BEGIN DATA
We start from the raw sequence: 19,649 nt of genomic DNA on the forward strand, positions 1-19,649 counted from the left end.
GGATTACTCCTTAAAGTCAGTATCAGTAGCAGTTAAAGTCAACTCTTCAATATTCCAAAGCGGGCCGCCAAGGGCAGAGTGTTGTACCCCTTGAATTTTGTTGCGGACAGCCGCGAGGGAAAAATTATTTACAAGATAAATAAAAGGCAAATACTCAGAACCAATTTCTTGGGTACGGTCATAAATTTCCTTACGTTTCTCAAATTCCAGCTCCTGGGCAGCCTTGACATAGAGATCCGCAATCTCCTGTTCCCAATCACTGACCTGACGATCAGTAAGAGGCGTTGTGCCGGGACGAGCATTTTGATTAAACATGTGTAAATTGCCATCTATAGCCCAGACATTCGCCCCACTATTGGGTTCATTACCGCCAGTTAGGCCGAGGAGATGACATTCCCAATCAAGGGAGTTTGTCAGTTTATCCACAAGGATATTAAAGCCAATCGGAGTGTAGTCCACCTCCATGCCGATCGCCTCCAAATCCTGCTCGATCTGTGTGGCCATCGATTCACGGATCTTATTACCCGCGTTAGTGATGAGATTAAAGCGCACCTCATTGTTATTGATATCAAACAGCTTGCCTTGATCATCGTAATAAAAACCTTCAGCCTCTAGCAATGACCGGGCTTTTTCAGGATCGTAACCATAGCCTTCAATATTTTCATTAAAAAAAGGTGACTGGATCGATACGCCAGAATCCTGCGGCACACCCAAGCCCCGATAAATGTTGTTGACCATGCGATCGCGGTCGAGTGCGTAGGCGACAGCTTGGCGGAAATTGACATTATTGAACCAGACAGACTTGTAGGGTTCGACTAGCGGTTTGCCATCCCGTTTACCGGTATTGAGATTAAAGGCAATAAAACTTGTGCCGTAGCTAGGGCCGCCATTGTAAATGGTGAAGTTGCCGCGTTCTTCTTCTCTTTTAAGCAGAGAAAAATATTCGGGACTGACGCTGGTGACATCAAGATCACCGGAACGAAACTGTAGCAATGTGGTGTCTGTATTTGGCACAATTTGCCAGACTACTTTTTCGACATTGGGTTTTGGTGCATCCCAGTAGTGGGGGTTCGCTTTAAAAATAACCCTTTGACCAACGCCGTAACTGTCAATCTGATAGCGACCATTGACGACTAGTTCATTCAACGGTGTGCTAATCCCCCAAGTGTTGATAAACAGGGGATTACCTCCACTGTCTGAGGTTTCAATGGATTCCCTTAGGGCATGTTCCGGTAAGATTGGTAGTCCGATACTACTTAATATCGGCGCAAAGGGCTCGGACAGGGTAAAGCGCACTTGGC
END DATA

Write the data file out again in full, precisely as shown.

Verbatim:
We start from the raw sequence: 19,649 nt of genomic DNA on the forward strand, positions 1-19,649 counted from the left end.
GGATTACTCCTTAAAGTCAGTATCAGTAGCAGTTAAAGTCAACTCTTCAATATTCCAAAGCGGGCCGCCAAGGGCAGAGTGTTGTACCCCTTGAATTTTGTTGCGGACAGCCGCGAGGGAAAAATTATTTACAAGATAAATAAAAGGCAAATACTCAGAACCAATTTCTTGGGTACGGTCATAAATTTCCTTACGTTTCTCAAATTCCAGCTCCTGGGCAGCCTTGACATAGAGATCCGCAATCTCCTGTTCCCAATCACTGACCTGACGATCAGTAAGAGGCGTTGTGCCGGGACGAGCATTTTGATTAAACATGTGTAAATTGCCATCTATAGCCCAGACATTCGCCCCACTATTGGGTTCATTACCGCCAGTTAGGCCGAGGAGATGACATTCCCAATCAAGGGAGTTTGTCAGTTTATCCACAAGGATATTAAAGCCAATCGGAGTGTAGTCCACCTCCATGCCGATCGCCTCCAAATCCTGCTCGATCTGTGTGGCCATCGATTCACGGATCTTATTACCCGCGTTAGTGATGAGATTAAAGCGCACCTCATTGTTATTGATATCAAACAGCTTGCCTTGATCATCGTAATAAAAACCTTCAGCCTCTAGCAATGACCGGGCTTTTTCAGGATCGTAACCATAGCCTTCAATATTTTCATTAAAAAAAGGTGACTGGATCGATACGCCAGAATCCTGCGGCACACCCAAGCCCCGATAAATGTTGTTGACCATGCGATCGCGGTCGAGTGCGTAGGCGACAGCTTGGCGGAAATTGACATTATTGAACCAGACAGACTTGTAGGGTTCGACTAGCGGTTTGCCATCCCGTTTACCGGTATTGAGATTAAAGGCAATAAAACTTGTGCCGTAGCTAGGGCCGCCATTGTAAATGGTGAAGTTGCCGCGTTCTTCTTCTCTTTTAAGCAGAGAAAAATATTCGGGACTGACGCTGGTGACATCAAGATCACCGGAACGAAACTGTAGCAATGTGGTGTCTGTATTTGGCACAATTTGCCAGACTACTTTTTCGACATTGGGTTTTGGTGCATCCCAGTAGTGGGGGTTCGCTTTAAAAATAACCCTTTGACCAACGCCGTAACTGTCAATCTGATAGCGACCATTGACGACTAGTTCATTCAACGGTGTGCTAATCCCCCAAGTGTTGATAAACAGGGGATTACCTCCACTGTCTGAGGTTTCAATGGATTCCCTTAGGGCATGTTCCGGTAAGATTGGTAGTCCGATACTACTTAATATCGGCGCAAAGGGCTCGGACAGGGTAAAGCGCACTTGGC